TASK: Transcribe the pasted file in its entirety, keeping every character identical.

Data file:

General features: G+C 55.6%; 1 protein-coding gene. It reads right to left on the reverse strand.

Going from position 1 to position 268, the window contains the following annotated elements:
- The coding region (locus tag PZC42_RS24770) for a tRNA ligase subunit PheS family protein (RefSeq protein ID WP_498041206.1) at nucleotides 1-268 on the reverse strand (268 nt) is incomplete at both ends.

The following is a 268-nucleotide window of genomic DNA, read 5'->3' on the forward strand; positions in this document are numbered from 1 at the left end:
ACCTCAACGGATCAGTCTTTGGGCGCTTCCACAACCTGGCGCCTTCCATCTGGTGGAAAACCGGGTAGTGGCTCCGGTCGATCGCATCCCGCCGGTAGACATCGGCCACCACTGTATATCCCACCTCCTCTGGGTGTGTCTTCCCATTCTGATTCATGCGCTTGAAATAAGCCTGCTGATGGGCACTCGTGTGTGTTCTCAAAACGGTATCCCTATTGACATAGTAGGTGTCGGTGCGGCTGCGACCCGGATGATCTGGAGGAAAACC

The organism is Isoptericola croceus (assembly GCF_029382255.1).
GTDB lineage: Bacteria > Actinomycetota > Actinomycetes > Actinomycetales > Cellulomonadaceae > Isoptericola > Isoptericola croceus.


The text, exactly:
General features: G+C 55.6%; 1 protein-coding gene. It reads right to left on the reverse strand.

Going from position 1 to position 268, the window contains the following annotated elements:
- The coding region (locus tag PZC42_RS24770) for a tRNA ligase subunit PheS family protein (RefSeq protein ID WP_498041206.1) at nucleotides 1-268 on the reverse strand (268 nt) is incomplete at both ends.

The following is a 268-nucleotide window of genomic DNA, read 5'->3' on the forward strand; positions in this document are numbered from 1 at the left end:
ACCTCAACGGATCAGTCTTTGGGCGCTTCCACAACCTGGCGCCTTCCATCTGGTGGAAAACCGGGTAGTGGCTCCGGTCGATCGCATCCCGCCGGTAGACATCGGCCACCACTGTATATCCCACCTCCTCTGGGTGTGTCTTCCCATTCTGATTCATGCGCTTGAAATAAGCCTGCTGATGGGCACTCGTGTGTGTTCTCAAAACGGTATCCCTATTGACATAGTAGGTGTCGGTGCGGCTGCGACCCGGATGATCTGGAGGAAAACC

The organism is Isoptericola croceus (assembly GCF_029382255.1).
GTDB lineage: Bacteria > Actinomycetota > Actinomycetes > Actinomycetales > Cellulomonadaceae > Isoptericola > Isoptericola croceus.